“Private security companies do provide a great level of additional eyes and first response to a general minor situation,” says Fowkes. “However, off-duty police may have a more firm knowledge on the correct legal actions to take in a time of crisis, and can easily communicate with local police force if [additional resources are] necessary.”
Conceal and carry is another topic more peo - ple are growing increasingly concerned about, and it’s something planners in charge of largescale events should always be aware of given the changing legislation on that matter.
“Event organizers have a responsibility to create safe havens for all of our attendees. In doing so, an appropriate safety and security overlay is impor - tant,” adds Peter Ashwin, principal behind Event Risk Management Solutions—a company that provides security-consulting services. “While I appreciate that there are members of our com - munities who wish to exercise their rights, the open carry of firearms at an event is intimidating to other attendees and increases the potential risk of accidental or intentional use of firearms."
A HIDDEN ISSUE
Fowkes hasn’t had any experience with conceal and carry issues yet, but adding extra security has been more front of mind as handguns and open shooter situations become more prevalent in our culture. At many events, he’s dealt with magnetometer detectors.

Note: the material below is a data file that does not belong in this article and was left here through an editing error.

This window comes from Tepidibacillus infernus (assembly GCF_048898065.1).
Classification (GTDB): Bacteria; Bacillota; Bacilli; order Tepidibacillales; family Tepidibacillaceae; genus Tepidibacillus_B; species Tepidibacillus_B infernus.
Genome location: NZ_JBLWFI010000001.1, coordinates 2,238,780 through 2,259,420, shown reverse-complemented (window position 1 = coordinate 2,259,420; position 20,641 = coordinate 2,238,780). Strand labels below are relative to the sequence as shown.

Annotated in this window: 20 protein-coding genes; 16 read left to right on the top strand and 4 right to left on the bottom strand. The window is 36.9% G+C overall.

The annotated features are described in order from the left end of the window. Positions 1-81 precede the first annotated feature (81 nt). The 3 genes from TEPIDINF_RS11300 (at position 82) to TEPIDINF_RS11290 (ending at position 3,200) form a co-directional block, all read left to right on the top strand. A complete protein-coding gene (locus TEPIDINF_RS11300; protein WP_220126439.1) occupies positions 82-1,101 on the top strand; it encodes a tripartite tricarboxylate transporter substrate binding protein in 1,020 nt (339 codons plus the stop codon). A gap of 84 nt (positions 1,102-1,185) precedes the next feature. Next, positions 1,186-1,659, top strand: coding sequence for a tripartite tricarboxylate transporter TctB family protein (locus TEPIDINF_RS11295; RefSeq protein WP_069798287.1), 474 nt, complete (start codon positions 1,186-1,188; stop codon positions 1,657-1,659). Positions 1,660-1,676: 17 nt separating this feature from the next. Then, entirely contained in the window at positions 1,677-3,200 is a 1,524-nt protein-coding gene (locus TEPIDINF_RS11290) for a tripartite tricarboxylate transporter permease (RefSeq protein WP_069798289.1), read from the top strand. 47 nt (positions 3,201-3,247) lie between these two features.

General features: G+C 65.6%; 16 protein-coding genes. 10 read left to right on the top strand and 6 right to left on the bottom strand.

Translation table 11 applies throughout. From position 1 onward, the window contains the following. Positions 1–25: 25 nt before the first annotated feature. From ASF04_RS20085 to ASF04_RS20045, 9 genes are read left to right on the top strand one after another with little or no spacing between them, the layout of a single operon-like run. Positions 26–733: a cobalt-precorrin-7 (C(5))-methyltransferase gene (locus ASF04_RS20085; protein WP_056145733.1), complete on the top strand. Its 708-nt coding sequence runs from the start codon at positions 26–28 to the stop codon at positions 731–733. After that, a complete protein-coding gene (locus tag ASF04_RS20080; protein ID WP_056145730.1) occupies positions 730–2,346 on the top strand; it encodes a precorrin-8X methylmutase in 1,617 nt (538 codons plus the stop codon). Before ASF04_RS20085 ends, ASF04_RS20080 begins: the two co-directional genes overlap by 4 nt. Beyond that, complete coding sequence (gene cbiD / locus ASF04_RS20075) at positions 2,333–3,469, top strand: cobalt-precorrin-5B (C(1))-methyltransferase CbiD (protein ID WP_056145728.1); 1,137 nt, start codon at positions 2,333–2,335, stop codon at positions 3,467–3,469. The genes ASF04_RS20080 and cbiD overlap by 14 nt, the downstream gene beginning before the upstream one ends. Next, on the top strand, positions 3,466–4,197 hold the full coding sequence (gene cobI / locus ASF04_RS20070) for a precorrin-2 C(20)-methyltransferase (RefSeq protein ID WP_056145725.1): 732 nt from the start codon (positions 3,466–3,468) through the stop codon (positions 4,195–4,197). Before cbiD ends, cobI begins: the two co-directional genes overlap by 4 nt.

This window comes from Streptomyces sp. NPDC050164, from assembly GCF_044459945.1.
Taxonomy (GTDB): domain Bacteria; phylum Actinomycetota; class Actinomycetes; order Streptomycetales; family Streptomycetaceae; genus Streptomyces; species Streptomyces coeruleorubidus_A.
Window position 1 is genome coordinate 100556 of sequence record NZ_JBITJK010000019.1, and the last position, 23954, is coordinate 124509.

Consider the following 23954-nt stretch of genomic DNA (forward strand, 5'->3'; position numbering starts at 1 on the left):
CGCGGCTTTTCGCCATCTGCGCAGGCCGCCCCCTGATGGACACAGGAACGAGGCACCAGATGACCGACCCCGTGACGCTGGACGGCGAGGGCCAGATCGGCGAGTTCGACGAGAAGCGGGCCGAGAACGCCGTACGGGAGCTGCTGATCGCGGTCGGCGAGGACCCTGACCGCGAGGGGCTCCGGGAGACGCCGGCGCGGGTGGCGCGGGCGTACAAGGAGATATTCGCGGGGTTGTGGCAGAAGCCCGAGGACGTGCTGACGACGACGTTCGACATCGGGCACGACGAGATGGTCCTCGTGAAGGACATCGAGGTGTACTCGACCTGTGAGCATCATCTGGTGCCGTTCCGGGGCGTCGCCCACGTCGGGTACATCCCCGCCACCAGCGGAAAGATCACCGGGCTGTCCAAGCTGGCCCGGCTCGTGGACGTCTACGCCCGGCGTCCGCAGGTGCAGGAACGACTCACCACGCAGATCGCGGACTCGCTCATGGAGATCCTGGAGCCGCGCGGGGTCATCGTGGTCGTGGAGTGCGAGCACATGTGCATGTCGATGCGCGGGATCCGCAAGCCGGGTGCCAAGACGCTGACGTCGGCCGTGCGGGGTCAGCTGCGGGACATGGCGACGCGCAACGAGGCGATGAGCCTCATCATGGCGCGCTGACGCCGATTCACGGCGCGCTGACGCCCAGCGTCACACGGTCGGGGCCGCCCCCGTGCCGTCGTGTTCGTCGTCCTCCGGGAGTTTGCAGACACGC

Mike Mlady, president of operations and co-owner of AF Services Inc., an Illinoisbased security and ushering service provider, also has had to prepare for active shooter situations, particularly since their portfolio has included high-profile events such as Princess Diana’s famous visit to Chicago and the 2012 Chicago Summit—a meeting with the heads of state, heads of government and NATO.
He sees a risk at some convention centers across the country that choose not to have anyone armed in the facility, recommending they staff at least one person for larger events or events with famous people just in case something does happen.
“Not all shows are concerned about it because they’re not likely to have threats,” he admits. “However, I think major shows should have an armed security officer or [hire a] police officer within the city or town they are in.”
TAKING IT OFFLINE
Russian hacking, Wikileaks, Twitter hacking—cyber attacks are becoming a greater threat as our digital world expands. High-level events need to occasionally be wary of such a problem. Some clients will be unable to work in collaborative platforms like Google Drive because that type of storage is too vulnerable tor their needs. They also may have information that has to be handled offline and through meetings in person rather than through e-mail, both of which are good standards to use when there may be risk for a confidentiality breach. A more realistic threat, Ashwin says, is sensitivity to ransom ware, which comes from malicious sources and encrypts your computer or network so you can’t open it. This can occur because of unsafe or fake websites, opening attachments from unknown senders and clicking on malicious links. In all scenarios, planners should use discretion when the sender is unknown or the subject line and preview text seems suspect.
For large-scale and high-security events, confidentiality clauses are sometimes a possibility.